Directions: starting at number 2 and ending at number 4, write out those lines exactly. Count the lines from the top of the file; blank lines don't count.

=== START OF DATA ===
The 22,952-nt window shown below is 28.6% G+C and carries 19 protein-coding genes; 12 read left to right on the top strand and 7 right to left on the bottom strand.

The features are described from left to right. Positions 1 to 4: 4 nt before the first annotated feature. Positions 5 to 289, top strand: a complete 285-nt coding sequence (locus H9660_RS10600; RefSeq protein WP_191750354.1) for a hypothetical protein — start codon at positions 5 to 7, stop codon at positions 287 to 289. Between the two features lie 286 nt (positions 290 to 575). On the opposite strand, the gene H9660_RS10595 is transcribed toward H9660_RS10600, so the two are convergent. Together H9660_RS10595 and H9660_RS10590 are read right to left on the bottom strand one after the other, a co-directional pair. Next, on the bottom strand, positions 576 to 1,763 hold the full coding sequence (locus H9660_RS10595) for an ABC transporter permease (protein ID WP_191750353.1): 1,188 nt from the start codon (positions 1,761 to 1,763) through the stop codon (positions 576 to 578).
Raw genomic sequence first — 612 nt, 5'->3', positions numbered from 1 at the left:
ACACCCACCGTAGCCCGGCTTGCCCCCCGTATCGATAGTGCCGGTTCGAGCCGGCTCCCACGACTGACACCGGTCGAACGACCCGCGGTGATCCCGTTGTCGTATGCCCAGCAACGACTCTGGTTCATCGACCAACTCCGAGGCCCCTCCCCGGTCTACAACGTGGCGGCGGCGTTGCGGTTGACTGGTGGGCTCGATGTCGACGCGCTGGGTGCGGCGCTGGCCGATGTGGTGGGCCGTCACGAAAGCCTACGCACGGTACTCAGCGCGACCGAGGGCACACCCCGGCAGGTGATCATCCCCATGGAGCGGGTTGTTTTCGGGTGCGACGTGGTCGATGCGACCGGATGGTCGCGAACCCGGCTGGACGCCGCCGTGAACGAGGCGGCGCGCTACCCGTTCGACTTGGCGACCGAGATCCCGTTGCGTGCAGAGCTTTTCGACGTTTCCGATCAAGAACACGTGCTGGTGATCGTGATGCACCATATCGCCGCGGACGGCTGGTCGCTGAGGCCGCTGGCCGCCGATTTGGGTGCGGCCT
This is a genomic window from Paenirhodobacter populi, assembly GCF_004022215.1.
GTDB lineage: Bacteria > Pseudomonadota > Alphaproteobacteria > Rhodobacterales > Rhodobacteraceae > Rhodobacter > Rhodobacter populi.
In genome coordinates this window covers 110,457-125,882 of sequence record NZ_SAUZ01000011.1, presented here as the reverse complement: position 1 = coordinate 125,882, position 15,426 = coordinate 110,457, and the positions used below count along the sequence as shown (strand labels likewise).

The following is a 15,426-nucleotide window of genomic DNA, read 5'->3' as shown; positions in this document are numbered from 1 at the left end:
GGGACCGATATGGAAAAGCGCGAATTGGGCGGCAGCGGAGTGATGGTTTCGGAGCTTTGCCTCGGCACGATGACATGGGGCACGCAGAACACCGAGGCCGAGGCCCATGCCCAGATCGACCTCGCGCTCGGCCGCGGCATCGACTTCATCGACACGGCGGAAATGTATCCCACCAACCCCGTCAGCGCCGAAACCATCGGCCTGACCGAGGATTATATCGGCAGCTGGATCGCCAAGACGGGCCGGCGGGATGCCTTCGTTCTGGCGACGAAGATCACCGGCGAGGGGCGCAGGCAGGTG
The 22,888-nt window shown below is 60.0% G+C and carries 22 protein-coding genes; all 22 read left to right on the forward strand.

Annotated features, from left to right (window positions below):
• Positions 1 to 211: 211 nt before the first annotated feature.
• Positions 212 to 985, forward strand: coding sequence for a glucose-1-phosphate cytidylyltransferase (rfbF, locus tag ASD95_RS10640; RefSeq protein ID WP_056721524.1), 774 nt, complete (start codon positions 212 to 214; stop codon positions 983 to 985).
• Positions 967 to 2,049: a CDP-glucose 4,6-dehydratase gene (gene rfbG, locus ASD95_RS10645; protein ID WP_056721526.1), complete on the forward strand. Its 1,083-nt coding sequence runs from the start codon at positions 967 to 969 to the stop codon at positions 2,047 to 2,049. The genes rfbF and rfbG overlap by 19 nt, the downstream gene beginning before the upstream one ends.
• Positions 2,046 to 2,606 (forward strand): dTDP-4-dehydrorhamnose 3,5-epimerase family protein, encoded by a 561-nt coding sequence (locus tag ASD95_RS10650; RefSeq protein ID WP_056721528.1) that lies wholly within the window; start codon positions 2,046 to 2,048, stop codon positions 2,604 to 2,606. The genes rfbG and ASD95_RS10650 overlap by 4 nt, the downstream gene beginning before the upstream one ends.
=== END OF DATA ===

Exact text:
The features are described from left to right. Positions 1 to 4: 4 nt before the first annotated feature. Positions 5 to 289, top strand: a complete 285-nt coding sequence (locus H9660_RS10600; RefSeq protein WP_191750354.1) for a hypothetical protein — start codon at positions 5 to 7, stop codon at positions 287 to 289. Between the two features lie 286 nt (positions 290 to 575). On the opposite strand, the gene H9660_RS10595 is transcribed toward H9660_RS10600, so the two are convergent. Together H9660_RS10595 and H9660_RS10590 are read right to left on the bottom strand one after the other, a co-directional pair. Next, on the bottom strand, positions 576 to 1,763 hold the full coding sequence (locus H9660_RS10595) for an ABC transporter permease (protein ID WP_191750353.1): 1,188 nt from the start codon (positions 1,761 to 1,763) through the stop codon (positions 576 to 578).
Raw genomic sequence first — 612 nt, 5'->3', positions numbered from 1 at the left:
ACACCCACCGTAGCCCGGCTTGCCCCCCGTATCGATAGTGCCGGTTCGAGCCGGCTCCCACGACTGACACCGGTCGAACGACCCGCGGTGATCCCGTTGTCGTATGCCCAGCAACGACTCTGGTTCATCGACCAACTCCGAGGCCCCTCCCCGGTCTACAACGTGGCGGCGGCGTTGCGGTTGACTGGTGGGCTCGATGTCGACGCGCTGGGTGCGGCGCTGGCCGATGTGGTGGGCCGTCACGAAAGCCTACGCACGGTACTCAGCGCGACCGAGGGCACACCCCGGCAGGTGATCATCCCCATGGAGCGGGTTGTTTTCGGGTGCGACGTGGTCGATGCGACCGGATGGTCGCGAACCCGGCTGGACGCCGCCGTGAACGAGGCGGCGCGCTACCCGTTCGACTTGGCGACCGAGATCCCGTTGCGTGCAGAGCTTTTCGACGTTTCCGATCAAGAACACGTGCTGGTGATCGTGATGCACCATATCGCCGCGGACGGCTGGTCGCTGAGGCCGCTGGCCGCCGATTTGGGTGCGGCCT